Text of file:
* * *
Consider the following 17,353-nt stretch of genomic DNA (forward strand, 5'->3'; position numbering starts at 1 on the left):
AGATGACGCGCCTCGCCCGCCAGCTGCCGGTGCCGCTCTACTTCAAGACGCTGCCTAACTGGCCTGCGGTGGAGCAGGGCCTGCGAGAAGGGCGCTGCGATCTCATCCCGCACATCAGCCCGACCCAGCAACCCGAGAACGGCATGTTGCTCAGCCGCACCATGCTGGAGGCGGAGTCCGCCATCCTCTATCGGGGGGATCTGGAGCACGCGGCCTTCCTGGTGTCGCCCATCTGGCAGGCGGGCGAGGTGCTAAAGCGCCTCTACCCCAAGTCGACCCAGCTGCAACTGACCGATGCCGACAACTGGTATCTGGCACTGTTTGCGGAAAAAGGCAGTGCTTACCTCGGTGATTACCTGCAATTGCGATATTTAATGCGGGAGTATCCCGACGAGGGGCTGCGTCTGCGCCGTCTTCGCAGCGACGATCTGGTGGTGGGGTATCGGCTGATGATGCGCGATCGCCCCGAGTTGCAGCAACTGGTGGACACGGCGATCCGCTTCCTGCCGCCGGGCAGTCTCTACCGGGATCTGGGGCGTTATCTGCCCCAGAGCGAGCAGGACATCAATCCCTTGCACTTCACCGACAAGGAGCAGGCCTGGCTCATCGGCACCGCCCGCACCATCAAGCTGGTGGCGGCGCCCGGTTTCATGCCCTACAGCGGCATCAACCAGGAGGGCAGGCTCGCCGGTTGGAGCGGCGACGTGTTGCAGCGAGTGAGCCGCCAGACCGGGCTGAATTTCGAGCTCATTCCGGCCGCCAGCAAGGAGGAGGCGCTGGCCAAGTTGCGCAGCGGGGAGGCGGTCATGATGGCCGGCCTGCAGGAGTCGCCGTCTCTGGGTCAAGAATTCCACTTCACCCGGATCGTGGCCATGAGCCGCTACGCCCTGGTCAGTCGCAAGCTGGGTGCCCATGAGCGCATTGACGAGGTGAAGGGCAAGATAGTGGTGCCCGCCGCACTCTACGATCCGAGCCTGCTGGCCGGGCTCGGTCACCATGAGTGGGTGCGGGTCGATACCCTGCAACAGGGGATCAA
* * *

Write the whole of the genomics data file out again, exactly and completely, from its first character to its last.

Consider the following 17,353-nt stretch of genomic DNA (forward strand, 5'->3'; position numbering starts at 1 on the left):
AGATGACGCGCCTCGCCCGCCAGCTGCCGGTGCCGCTCTACTTCAAGACGCTGCCTAACTGGCCTGCGGTGGAGCAGGGCCTGCGAGAAGGGCGCTGCGATCTCATCCCGCACATCAGCCCGACCCAGCAACCCGAGAACGGCATGTTGCTCAGCCGCACCATGCTGGAGGCGGAGTCCGCCATCCTCTATCGGGGGGATCTGGAGCACGCGGCCTTCCTGGTGTCGCCCATCTGGCAGGCGGGCGAGGTGCTAAAGCGCCTCTACCCCAAGTCGACCCAGCTGCAACTGACCGATGCCGACAACTGGTATCTGGCACTGTTTGCGGAAAAAGGCAGTGCTTACCTCGGTGATTACCTGCAATTGCGATATTTAATGCGGGAGTATCCCGACGAGGGGCTGCGTCTGCGCCGTCTTCGCAGCGACGATCTGGTGGTGGGGTATCGGCTGATGATGCGCGATCGCCCCGAGTTGCAGCAACTGGTGGACACGGCGATCCGCTTCCTGCCGCCGGGCAGTCTCTACCGGGATCTGGGGCGTTATCTGCCCCAGAGCGAGCAGGACATCAATCCCTTGCACTTCACCGACAAGGAGCAGGCCTGGCTCATCGGCACCGCCCGCACCATCAAGCTGGTGGCGGCGCCCGGTTTCATGCCCTACAGCGGCATCAACCAGGAGGGCAGGCTCGCCGGTTGGAGCGGCGACGTGTTGCAGCGAGTGAGCCGCCAGACCGGGCTGAATTTCGAGCTCATTCCGGCCGCCAGCAAGGAGGAGGCGCTGGCCAAGTTGCGCAGCGGGGAGGCGGTCATGATGGCCGGCCTGCAGGAGTCGCCGTCTCTGGGTCAAGAATTCCACTTCACCCGGATCGTGGCCATGAGCCGCTACGCCCTGGTCAGTCGCAAGCTGGGTGCCCATGAGCGCATTGACGAGGTGAAGGGCAAGATAGTGGTGCCCGCCGCACTCTACGATCCGAGCCTGCTGGCCGGGCTCGGTCACCATGAGTGGGTGCGGGTCGATACCCTGCAACAGGGGATCAA